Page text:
The men’s reproductive bills have been proposed to make a point rather than with the idea they might actually pass. Bills introduced after the General Assembly’s self-imposed cutoff to clear one chamber have little chance of becoming law.
State Rep. Dar'shun Kendrick, a Lithonia Democrat, announced plans to file legislation she's calling the "testicular bill of rights."
“You want some regulation of bodies and choice?” she said in a post on Twitter. “Done!”
Kendrick said she asked legislative staff to draft a bill that would require DNA testing once a woman is six weeks and one day pregnant to establish paternity and require the father to begin paying child support.
Kendrick’s proposal would also require men to get permission from their partner before receiving a prescription for erectile dysfunction medicine and wait 24 hours before purchasing pornography or sex toys in Georgia.
Democratic state Rep. Park Cannon of Atlanta was soliciting signatures for a proposal that would require men who are age 55 and older to "immediately report to the county sheriff or local law enforcement agency" when he "releases sperm from his testicles."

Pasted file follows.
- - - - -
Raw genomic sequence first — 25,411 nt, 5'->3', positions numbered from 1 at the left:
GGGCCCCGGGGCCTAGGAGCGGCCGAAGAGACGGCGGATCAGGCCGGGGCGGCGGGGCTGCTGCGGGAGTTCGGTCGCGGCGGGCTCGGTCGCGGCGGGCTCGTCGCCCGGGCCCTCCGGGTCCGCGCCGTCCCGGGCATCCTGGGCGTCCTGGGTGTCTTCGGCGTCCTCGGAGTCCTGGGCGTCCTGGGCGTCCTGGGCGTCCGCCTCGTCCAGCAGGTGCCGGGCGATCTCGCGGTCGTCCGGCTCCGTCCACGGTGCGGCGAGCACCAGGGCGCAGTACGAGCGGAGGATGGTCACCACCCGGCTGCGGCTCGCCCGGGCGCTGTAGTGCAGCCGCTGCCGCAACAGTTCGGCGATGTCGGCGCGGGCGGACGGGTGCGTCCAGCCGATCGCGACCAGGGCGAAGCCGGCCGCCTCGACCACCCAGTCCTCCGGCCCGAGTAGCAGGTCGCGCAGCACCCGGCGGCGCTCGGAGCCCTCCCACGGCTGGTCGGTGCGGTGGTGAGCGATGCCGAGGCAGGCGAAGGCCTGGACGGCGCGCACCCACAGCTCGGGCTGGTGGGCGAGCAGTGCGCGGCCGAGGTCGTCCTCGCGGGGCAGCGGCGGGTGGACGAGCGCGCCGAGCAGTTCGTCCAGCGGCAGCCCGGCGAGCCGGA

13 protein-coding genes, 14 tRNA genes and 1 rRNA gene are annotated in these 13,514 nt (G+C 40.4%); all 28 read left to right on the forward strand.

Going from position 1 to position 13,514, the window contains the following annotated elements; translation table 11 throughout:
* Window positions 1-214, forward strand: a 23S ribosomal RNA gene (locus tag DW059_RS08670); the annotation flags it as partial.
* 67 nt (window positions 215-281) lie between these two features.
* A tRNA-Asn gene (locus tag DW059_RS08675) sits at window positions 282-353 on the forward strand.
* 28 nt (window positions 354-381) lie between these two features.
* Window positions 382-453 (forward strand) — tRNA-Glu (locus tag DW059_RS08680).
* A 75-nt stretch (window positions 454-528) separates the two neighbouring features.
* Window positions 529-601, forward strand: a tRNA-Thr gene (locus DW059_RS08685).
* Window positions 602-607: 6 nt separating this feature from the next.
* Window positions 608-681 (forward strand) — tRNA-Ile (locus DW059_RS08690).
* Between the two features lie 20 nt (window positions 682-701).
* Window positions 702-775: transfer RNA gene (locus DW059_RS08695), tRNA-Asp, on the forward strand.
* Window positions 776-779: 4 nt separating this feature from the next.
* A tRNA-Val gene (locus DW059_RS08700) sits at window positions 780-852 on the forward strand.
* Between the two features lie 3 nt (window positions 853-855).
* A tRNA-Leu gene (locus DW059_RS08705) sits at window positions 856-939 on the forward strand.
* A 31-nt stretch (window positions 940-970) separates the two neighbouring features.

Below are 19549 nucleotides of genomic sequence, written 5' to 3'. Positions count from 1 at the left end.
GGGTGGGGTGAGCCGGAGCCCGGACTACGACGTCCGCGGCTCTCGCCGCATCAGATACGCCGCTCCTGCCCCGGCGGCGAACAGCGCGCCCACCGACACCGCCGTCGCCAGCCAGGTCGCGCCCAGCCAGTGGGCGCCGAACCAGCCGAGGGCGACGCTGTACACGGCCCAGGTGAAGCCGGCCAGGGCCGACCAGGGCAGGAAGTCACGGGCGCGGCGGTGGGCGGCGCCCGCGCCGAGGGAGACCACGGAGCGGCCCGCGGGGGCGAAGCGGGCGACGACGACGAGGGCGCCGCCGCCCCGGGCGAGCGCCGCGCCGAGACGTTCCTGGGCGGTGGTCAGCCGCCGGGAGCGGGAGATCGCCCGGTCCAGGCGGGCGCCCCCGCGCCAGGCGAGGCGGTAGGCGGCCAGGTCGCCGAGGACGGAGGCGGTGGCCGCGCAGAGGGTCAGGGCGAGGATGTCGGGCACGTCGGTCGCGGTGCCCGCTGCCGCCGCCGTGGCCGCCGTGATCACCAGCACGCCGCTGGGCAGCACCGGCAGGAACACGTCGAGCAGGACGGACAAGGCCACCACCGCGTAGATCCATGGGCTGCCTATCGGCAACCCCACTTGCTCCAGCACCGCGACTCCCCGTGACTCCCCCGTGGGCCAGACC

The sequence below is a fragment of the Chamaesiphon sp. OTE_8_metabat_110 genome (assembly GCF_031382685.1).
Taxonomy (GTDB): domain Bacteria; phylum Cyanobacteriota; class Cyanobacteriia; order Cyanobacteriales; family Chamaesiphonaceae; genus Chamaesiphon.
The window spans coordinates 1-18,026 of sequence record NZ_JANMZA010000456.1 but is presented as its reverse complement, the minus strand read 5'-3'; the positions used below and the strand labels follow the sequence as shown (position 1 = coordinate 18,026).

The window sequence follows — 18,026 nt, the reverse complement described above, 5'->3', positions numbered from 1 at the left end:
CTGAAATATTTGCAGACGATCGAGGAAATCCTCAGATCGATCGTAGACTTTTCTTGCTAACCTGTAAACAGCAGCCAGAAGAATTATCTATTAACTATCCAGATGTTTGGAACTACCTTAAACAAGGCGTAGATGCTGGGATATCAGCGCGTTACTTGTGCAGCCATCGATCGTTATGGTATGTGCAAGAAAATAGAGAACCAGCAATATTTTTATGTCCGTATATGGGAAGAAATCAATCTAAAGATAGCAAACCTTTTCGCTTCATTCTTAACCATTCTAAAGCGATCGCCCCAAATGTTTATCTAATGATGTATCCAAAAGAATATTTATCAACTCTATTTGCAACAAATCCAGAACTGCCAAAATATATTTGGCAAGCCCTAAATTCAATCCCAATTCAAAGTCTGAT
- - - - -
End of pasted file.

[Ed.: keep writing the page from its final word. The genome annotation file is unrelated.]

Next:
Cannon pointed to a 2010 U.S. Centers for Disease Control report that examined men’s reproductive health. In it, doctors argued that improving the sexual reproductive health of men and increasing their involvement in family planning could help improve women’s health.
Children of men with older fathers are more likely to have health issues, doctors say.
"This bill helps men who are well past reproductive age to self report when they willfully engage in conception," she said.